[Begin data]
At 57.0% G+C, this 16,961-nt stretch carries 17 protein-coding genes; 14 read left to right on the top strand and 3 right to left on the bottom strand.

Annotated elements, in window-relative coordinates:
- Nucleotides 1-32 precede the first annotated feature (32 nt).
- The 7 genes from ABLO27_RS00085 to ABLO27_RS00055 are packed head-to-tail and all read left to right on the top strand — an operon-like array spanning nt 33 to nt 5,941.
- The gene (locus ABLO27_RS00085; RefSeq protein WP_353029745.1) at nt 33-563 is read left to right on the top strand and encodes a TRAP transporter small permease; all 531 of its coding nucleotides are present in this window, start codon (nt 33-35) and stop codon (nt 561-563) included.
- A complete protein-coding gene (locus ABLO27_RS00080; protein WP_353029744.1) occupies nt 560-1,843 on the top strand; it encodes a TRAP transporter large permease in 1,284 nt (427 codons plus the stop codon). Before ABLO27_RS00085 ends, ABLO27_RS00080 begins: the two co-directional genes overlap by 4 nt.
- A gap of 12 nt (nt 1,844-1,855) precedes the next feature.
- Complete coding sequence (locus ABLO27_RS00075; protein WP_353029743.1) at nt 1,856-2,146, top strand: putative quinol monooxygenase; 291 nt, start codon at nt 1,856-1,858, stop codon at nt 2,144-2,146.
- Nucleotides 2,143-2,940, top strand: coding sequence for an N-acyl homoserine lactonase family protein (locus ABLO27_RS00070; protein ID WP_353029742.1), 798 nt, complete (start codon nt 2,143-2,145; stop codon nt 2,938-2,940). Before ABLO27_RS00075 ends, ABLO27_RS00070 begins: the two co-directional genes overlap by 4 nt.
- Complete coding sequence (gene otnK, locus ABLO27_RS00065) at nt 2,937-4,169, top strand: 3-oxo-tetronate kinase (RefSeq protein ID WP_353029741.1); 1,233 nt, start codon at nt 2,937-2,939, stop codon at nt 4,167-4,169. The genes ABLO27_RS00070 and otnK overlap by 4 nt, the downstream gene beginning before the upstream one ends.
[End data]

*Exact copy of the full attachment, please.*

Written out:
At 57.0% G+C, this 16,961-nt stretch carries 17 protein-coding genes; 14 read left to right on the top strand and 3 right to left on the bottom strand.

Annotated elements, in window-relative coordinates:
- Nucleotides 1-32 precede the first annotated feature (32 nt).
- The 7 genes from ABLO27_RS00085 to ABLO27_RS00055 are packed head-to-tail and all read left to right on the top strand — an operon-like array spanning nt 33 to nt 5,941.
- The gene (locus ABLO27_RS00085; RefSeq protein WP_353029745.1) at nt 33-563 is read left to right on the top strand and encodes a TRAP transporter small permease; all 531 of its coding nucleotides are present in this window, start codon (nt 33-35) and stop codon (nt 561-563) included.
- A complete protein-coding gene (locus ABLO27_RS00080; protein WP_353029744.1) occupies nt 560-1,843 on the top strand; it encodes a TRAP transporter large permease in 1,284 nt (427 codons plus the stop codon). Before ABLO27_RS00085 ends, ABLO27_RS00080 begins: the two co-directional genes overlap by 4 nt.
- A gap of 12 nt (nt 1,844-1,855) precedes the next feature.
- Complete coding sequence (locus ABLO27_RS00075; protein WP_353029743.1) at nt 1,856-2,146, top strand: putative quinol monooxygenase; 291 nt, start codon at nt 1,856-1,858, stop codon at nt 2,144-2,146.
- Nucleotides 2,143-2,940, top strand: coding sequence for an N-acyl homoserine lactonase family protein (locus ABLO27_RS00070; protein ID WP_353029742.1), 798 nt, complete (start codon nt 2,143-2,145; stop codon nt 2,938-2,940). Before ABLO27_RS00075 ends, ABLO27_RS00070 begins: the two co-directional genes overlap by 4 nt.
- Complete coding sequence (gene otnK, locus ABLO27_RS00065) at nt 2,937-4,169, top strand: 3-oxo-tetronate kinase (RefSeq protein ID WP_353029741.1); 1,233 nt, start codon at nt 2,937-2,939, stop codon at nt 4,167-4,169. The genes ABLO27_RS00070 and otnK overlap by 4 nt, the downstream gene beginning before the upstream one ends.